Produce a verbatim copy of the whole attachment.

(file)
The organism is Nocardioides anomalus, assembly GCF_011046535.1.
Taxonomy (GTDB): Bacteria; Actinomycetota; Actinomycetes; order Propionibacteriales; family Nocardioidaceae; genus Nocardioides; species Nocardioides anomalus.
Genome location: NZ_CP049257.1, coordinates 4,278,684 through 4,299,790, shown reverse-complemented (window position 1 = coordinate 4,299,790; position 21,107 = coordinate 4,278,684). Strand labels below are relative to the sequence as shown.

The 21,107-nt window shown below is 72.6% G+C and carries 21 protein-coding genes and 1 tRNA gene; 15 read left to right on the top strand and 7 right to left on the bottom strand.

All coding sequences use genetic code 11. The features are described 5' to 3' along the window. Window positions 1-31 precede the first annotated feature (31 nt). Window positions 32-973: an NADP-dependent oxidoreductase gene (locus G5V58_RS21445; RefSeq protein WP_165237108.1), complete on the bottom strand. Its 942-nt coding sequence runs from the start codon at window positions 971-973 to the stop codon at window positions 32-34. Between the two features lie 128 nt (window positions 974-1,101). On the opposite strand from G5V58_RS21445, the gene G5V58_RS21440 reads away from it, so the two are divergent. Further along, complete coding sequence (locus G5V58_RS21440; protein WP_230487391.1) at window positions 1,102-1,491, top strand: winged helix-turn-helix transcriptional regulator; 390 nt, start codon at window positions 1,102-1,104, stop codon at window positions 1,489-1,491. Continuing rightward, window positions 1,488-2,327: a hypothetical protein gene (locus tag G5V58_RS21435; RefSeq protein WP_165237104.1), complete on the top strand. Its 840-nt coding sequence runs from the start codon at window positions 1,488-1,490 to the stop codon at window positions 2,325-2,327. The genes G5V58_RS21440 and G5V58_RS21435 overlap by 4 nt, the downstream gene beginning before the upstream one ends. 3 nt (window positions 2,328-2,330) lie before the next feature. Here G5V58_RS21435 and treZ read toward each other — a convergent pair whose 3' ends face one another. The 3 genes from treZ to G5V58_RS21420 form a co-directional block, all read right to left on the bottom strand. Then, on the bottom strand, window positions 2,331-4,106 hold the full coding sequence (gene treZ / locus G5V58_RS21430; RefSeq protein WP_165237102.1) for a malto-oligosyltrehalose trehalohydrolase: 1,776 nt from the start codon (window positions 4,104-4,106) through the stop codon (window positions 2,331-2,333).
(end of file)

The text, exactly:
The organism is Nocardioides anomalus, assembly GCF_011046535.1.
Taxonomy (GTDB): Bacteria; Actinomycetota; Actinomycetes; order Propionibacteriales; family Nocardioidaceae; genus Nocardioides; species Nocardioides anomalus.
Genome location: NZ_CP049257.1, coordinates 4,278,684 through 4,299,790, shown reverse-complemented (window position 1 = coordinate 4,299,790; position 21,107 = coordinate 4,278,684). Strand labels below are relative to the sequence as shown.

The 21,107-nt window shown below is 72.6% G+C and carries 21 protein-coding genes and 1 tRNA gene; 15 read left to right on the top strand and 7 right to left on the bottom strand.

All coding sequences use genetic code 11. The features are described 5' to 3' along the window. Window positions 1-31 precede the first annotated feature (31 nt). Window positions 32-973: an NADP-dependent oxidoreductase gene (locus G5V58_RS21445; RefSeq protein WP_165237108.1), complete on the bottom strand. Its 942-nt coding sequence runs from the start codon at window positions 971-973 to the stop codon at window positions 32-34. Between the two features lie 128 nt (window positions 974-1,101). On the opposite strand from G5V58_RS21445, the gene G5V58_RS21440 reads away from it, so the two are divergent. Further along, complete coding sequence (locus G5V58_RS21440; protein WP_230487391.1) at window positions 1,102-1,491, top strand: winged helix-turn-helix transcriptional regulator; 390 nt, start codon at window positions 1,102-1,104, stop codon at window positions 1,489-1,491. Continuing rightward, window positions 1,488-2,327: a hypothetical protein gene (locus tag G5V58_RS21435; RefSeq protein WP_165237104.1), complete on the top strand. Its 840-nt coding sequence runs from the start codon at window positions 1,488-1,490 to the stop codon at window positions 2,325-2,327. The genes G5V58_RS21440 and G5V58_RS21435 overlap by 4 nt, the downstream gene beginning before the upstream one ends. 3 nt (window positions 2,328-2,330) lie before the next feature. Here G5V58_RS21435 and treZ read toward each other — a convergent pair whose 3' ends face one another. The 3 genes from treZ to G5V58_RS21420 form a co-directional block, all read right to left on the bottom strand. Then, on the bottom strand, window positions 2,331-4,106 hold the full coding sequence (gene treZ / locus G5V58_RS21430; RefSeq protein WP_165237102.1) for a malto-oligosyltrehalose trehalohydrolase: 1,776 nt from the start codon (window positions 4,104-4,106) through the stop codon (window positions 2,331-2,333).